One project Toronto’s public transit agency is doing to accommodate growth required building a new sewage tunnel. When the construction method proved agonizingly slow, GO Toronto managers specified one they’d never used to make up for lost time.

Initially, a variation of slip-forming and blind-side waterproofing was used. Formwork was de-molded and moved ahead on rails while crews applied waterproofing membrane for the next section. But unlike the continuous pouring that true slip-forming allows, each section was poured separately and allowed to harden before the formwork could be moved ahead for the next pour.

For the second phase of construction, an admixture was used to simultaneously pour and waterproof.

Integral crystalline systems use available water to grow crystals inside concrete, effectively closing off pathways for damaging moisture and eliminating the extra step of applying a membrane ahead of the pour to resist hydrostatic pressure. The formula can allow concrete to self-seal hairline cracks up to 0.02 inches, doesn’t contain volatile organic compounds (VOCs), and can be completely recycled when demolition occurs.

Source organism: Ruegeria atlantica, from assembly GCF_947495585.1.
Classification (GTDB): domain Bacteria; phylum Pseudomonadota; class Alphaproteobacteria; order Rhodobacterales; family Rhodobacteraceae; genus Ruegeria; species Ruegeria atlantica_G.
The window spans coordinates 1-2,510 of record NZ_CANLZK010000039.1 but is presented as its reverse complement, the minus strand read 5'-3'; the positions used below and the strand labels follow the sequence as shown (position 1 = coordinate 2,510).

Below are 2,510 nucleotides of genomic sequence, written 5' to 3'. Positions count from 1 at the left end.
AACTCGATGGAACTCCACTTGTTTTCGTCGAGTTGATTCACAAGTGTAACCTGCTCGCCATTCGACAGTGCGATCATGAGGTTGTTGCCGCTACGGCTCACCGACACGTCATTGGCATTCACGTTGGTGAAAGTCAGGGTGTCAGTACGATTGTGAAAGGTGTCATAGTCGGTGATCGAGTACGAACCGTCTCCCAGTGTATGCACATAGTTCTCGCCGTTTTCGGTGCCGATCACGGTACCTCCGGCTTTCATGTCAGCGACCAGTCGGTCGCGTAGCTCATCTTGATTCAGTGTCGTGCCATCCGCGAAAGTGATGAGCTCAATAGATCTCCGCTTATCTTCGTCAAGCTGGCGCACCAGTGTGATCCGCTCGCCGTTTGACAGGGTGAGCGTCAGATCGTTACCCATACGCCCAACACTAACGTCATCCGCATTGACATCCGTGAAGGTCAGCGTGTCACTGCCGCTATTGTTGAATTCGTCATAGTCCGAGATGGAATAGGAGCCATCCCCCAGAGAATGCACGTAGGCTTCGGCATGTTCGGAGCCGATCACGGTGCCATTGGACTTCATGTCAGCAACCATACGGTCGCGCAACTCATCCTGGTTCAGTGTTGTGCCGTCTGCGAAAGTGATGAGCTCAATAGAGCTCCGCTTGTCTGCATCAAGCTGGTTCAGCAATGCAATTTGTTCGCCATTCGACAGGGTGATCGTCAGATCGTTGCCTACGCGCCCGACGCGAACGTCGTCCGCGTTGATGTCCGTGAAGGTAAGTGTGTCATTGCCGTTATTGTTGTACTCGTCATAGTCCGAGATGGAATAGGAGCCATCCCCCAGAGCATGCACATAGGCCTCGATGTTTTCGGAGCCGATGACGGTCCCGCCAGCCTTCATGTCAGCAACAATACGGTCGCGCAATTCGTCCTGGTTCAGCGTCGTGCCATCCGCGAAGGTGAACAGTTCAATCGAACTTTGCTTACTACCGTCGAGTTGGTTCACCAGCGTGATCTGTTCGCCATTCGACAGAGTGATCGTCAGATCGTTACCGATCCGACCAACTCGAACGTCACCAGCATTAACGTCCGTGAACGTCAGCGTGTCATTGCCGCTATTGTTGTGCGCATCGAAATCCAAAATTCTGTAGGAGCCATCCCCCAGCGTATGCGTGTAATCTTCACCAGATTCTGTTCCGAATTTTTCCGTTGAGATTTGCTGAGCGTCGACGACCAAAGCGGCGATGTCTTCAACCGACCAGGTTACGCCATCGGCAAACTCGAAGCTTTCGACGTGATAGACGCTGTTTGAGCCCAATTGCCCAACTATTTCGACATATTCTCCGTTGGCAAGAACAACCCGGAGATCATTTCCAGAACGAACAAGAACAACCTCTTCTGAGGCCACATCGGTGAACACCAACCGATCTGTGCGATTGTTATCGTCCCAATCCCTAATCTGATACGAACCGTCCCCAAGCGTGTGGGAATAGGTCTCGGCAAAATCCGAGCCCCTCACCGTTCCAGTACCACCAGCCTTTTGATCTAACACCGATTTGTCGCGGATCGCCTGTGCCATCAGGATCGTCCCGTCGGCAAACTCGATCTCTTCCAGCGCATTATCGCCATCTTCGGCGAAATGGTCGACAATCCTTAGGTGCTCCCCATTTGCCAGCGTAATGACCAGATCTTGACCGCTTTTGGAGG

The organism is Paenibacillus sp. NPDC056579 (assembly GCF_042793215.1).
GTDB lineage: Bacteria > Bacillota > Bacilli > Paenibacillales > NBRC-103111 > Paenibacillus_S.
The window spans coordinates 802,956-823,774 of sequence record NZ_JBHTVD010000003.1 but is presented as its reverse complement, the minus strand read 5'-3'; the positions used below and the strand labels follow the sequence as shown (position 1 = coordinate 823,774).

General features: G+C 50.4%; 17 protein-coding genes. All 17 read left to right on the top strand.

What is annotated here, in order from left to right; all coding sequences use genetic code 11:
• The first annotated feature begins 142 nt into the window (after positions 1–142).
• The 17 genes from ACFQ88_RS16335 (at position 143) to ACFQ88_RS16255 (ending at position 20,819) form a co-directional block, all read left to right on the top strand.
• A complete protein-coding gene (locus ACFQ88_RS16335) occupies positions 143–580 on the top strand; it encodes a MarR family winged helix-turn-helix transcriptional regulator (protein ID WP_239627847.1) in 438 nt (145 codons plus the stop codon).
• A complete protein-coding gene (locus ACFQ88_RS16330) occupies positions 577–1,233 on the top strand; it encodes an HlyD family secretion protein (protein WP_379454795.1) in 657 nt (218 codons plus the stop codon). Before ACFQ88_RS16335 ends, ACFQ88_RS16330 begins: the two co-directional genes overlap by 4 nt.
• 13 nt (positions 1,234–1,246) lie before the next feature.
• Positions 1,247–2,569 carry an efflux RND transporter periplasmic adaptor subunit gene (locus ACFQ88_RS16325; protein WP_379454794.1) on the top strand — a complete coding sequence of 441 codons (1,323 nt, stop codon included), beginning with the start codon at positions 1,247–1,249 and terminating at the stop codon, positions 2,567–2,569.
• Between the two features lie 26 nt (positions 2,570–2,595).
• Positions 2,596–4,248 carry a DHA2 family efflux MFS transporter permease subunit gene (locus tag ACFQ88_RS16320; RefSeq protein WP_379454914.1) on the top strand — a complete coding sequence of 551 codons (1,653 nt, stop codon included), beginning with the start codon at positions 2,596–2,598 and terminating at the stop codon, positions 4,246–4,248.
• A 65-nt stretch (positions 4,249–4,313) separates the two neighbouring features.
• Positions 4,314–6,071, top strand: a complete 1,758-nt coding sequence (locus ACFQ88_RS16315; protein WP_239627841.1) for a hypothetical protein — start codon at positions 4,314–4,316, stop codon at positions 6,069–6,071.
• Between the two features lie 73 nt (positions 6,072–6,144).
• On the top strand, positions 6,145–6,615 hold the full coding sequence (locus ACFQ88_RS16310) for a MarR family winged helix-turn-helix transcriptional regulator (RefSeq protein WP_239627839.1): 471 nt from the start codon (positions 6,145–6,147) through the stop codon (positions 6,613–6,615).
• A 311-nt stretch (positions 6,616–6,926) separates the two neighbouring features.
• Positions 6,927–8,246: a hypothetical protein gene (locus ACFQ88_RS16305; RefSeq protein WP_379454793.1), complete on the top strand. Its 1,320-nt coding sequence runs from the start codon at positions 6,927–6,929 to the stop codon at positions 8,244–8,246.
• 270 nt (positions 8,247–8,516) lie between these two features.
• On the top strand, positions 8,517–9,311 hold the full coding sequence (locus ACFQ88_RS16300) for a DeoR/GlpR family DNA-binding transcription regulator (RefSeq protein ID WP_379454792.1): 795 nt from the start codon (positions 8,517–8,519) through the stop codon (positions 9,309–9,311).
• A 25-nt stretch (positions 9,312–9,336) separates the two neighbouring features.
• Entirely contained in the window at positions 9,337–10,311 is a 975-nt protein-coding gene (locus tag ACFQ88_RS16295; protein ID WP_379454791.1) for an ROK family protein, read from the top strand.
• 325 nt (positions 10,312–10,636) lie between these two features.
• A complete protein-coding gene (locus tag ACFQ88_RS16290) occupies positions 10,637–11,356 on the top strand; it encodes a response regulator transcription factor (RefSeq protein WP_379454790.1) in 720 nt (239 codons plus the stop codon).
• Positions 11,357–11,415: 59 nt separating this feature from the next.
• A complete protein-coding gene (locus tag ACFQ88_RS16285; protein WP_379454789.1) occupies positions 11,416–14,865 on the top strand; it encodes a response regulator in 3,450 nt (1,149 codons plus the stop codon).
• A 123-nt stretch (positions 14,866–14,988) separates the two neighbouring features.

Ultimately, 4,000 cubic yards of concrete with Krystol Internal Membrane (KIM), made by Kryton International Inc. of Vancouver, British Columbia, was placed. The company’s Krystol Waterstop System for joints was also used in both the tunnel and ventilation shafts.

Both are performing well.